The total lunar eclipse on October 8, 2014, was a treat as seen under mostly clear skies from Weko Beach in Sawyer, MI. The Andrews University Astronomy Club promoted a public gathering along the shore of Lake Michigan, where I observed the eclipse through sunrise/moonset. Here are snippets and images from an early morning outing that had several small delights.
The wind was stiff and blowing directly onshore, with some sand blowing into shallow drifts across the parking lot. I set up a reflector telescope on an equatorial mount and binoculars on a firm tripod in the lee of my minivan for the duration. The sound of pounding surf added a cool element to the environment.
The first couple to show up after me included photographer Jon Gilchrist. His images are sometimes used by the South Bend Civic Theater, so I'm hoping eclipse images will appear in the upcoming production of Frankentstein.
Another group included a bunch of guys bundled up for the cold weather, but watching the spectacle from a convertible with the heater occasionally on. They stayed the whole time, moving the car once to get a better angle as the moon's altitude got lower. I thought the scene was humorous, for in my mind they could easily have been transported to a deer hunting blind, but here they were watching the eclipse slowly unfold.
The eclipse itself was very rewarding. Though some bright flagpole lights were distracting, the viewing was good. I could discern the penumbra before the obvious umbral shadow encroached onto the moon.
Frankly, the binocular view seemed easier than gazing through the scope, though both of them suffered jitters from the wind. When totality ended, the illuminated portion had a distinctly less-than-perfect-curve appearance.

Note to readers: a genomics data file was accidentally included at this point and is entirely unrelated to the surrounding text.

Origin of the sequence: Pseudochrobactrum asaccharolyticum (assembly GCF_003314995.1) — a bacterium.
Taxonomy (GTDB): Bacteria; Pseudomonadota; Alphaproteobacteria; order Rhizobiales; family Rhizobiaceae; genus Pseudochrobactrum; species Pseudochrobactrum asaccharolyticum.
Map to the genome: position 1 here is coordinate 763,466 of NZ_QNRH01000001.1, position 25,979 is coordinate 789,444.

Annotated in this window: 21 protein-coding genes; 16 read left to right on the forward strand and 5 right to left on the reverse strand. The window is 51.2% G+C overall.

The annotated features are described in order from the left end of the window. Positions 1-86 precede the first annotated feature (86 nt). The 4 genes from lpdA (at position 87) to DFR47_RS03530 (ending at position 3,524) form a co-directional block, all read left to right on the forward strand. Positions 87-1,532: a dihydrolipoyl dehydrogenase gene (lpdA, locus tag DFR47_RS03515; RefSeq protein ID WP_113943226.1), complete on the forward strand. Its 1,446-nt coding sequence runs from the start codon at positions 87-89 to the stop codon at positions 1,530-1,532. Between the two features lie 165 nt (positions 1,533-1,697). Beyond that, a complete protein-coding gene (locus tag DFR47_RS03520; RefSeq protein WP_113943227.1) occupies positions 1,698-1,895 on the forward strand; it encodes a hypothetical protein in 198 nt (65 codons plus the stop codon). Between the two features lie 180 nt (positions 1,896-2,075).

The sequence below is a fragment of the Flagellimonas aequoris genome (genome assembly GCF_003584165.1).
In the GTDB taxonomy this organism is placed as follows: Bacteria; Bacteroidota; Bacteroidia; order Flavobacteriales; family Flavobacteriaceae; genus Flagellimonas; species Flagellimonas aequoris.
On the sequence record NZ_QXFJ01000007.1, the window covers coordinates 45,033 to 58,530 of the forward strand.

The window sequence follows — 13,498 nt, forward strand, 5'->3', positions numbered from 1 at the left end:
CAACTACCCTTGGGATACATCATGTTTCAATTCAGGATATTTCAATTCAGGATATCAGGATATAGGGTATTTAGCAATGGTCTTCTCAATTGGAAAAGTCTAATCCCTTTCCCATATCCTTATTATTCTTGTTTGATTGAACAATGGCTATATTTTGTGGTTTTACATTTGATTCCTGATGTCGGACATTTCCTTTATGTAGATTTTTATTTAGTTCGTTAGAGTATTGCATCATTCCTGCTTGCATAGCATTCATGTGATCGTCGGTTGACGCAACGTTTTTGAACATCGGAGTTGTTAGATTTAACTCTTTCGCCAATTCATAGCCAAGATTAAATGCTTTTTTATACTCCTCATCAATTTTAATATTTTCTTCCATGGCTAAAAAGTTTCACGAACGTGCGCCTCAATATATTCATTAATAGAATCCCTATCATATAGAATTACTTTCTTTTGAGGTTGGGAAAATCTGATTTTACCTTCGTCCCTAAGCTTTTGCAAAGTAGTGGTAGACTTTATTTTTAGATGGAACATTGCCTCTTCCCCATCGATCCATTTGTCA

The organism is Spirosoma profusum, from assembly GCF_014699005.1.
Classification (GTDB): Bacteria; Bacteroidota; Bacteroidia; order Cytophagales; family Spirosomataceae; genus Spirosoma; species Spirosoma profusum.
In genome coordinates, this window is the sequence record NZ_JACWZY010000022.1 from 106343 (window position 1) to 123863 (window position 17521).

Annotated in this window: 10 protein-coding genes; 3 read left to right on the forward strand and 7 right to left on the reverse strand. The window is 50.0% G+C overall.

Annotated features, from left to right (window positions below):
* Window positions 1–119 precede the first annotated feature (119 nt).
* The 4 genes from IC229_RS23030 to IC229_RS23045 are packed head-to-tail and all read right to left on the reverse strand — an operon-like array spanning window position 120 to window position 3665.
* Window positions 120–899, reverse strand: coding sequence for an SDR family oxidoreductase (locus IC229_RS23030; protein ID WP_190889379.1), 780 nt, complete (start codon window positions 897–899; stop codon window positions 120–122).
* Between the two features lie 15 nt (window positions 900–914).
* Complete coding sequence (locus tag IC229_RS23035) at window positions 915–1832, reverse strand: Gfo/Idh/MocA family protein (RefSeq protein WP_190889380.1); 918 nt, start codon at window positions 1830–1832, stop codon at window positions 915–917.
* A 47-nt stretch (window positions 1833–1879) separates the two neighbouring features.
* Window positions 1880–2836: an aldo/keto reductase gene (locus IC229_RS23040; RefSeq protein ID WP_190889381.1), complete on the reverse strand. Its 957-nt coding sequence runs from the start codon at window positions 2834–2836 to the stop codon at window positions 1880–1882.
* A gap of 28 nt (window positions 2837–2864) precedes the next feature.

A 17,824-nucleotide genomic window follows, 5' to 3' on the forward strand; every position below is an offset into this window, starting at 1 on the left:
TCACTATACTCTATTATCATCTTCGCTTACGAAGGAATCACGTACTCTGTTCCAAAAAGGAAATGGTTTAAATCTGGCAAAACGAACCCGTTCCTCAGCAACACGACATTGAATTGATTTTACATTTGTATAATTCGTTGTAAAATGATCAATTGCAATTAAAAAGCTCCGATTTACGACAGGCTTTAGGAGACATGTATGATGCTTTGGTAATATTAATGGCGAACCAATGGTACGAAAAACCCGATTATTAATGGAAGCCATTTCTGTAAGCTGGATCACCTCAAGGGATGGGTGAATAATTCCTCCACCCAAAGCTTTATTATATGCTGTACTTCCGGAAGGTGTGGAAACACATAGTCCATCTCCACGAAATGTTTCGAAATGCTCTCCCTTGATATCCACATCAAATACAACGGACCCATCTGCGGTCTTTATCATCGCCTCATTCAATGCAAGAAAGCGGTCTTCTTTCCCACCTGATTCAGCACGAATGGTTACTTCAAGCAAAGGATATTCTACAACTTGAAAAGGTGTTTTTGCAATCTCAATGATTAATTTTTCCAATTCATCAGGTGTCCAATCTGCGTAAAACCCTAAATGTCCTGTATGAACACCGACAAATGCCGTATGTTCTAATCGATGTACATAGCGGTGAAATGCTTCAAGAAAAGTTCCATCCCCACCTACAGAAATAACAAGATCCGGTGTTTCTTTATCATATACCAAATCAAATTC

Fortunately the eclipsed moon acted as a landmark for finding the planet Uranus nearby. Uranus was obvious through the optics, though it didn't photograph well with my simple point-and-shoot camera.
Once morning twilight started to brighten the sky, a few more people arrived. Several Andrews University students had to leave for classes, but they first glimpsed Jupiter and its moons through the telescope.
Some low clouds obscured the horizon briefly, and we were thinking that was the end of the viewing. I packed away my scope but kept the binocs set up just in case. Sure enough, the clouds passed and we had a few more minutes with the eclipsed moon.
As it sunk into Lake Michigan, the eclipsed portion of the sphere was downward and I could discern the upper half of the full moon. Since this eclipse was a selenelion, in which the moon and sun are concurrently above the horizon at some point, I was pleased to see the eclipsed moon in daylight. It provided a photo unlike most of the traditional "blood moon" scenes.
Lastly, as we were packing away our gear, someone told us that two deer had walked down the beach, and upon seeing the people the deer went into the lake. I was a little incredulous that deer would go for a swim in the white-capped water, but sure enough, I watched one of them exit the water well north of our observing area. The swimming deer video is by John Gilchrist.
Next up on the eclipse scene is the partial solar eclipse on October 23, 2014. It should be a good view overlooking Lake Michigan, and the Andrews University Astronomy Club will likely be on the scene at Weko Beach again. Remember, it's a solar eclipse, so proper eye protection is required when this eclipse begins for you're looking at the sun. Here's a video simulation, sans the glare.
As for the moon, the total lunar eclipse of Sept. 28, 2015, will fortunately be at more reasonable hours for us observers near the Great Lakes.